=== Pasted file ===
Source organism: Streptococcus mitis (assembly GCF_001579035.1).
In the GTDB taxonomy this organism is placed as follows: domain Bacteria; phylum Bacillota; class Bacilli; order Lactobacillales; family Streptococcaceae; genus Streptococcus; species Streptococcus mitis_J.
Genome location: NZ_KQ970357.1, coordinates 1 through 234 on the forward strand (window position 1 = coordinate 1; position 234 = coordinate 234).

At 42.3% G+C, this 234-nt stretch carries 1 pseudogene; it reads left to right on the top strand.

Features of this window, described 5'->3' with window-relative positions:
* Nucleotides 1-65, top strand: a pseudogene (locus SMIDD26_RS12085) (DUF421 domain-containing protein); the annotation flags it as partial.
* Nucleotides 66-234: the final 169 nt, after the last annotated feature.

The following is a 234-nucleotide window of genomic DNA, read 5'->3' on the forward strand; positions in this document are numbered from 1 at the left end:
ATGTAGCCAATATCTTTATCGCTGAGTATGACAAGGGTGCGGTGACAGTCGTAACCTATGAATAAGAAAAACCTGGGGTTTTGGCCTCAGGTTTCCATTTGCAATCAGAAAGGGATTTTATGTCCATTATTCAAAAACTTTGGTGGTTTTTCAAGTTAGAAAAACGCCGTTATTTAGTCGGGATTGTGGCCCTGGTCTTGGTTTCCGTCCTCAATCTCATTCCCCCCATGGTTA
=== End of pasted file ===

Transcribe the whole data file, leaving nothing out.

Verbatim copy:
Source organism: Streptococcus mitis (assembly GCF_001579035.1).
In the GTDB taxonomy this organism is placed as follows: domain Bacteria; phylum Bacillota; class Bacilli; order Lactobacillales; family Streptococcaceae; genus Streptococcus; species Streptococcus mitis_J.
Genome location: NZ_KQ970357.1, coordinates 1 through 234 on the forward strand (window position 1 = coordinate 1; position 234 = coordinate 234).

At 42.3% G+C, this 234-nt stretch carries 1 pseudogene; it reads left to right on the top strand.

Features of this window, described 5'->3' with window-relative positions:
* Nucleotides 1-65, top strand: a pseudogene (locus SMIDD26_RS12085) (DUF421 domain-containing protein); the annotation flags it as partial.
* Nucleotides 66-234: the final 169 nt, after the last annotated feature.

The following is a 234-nucleotide window of genomic DNA, read 5'->3' on the forward strand; positions in this document are numbered from 1 at the left end:
ATGTAGCCAATATCTTTATCGCTGAGTATGACAAGGGTGCGGTGACAGTCGTAACCTATGAATAAGAAAAACCTGGGGTTTTGGCCTCAGGTTTCCATTTGCAATCAGAAAGGGATTTTATGTCCATTATTCAAAAACTTTGGTGGTTTTTCAAGTTAGAAAAACGCCGTTATTTAGTCGGGATTGTGGCCCTGGTCTTGGTTTCCGTCCTCAATCTCATTCCCCCCATGGTTA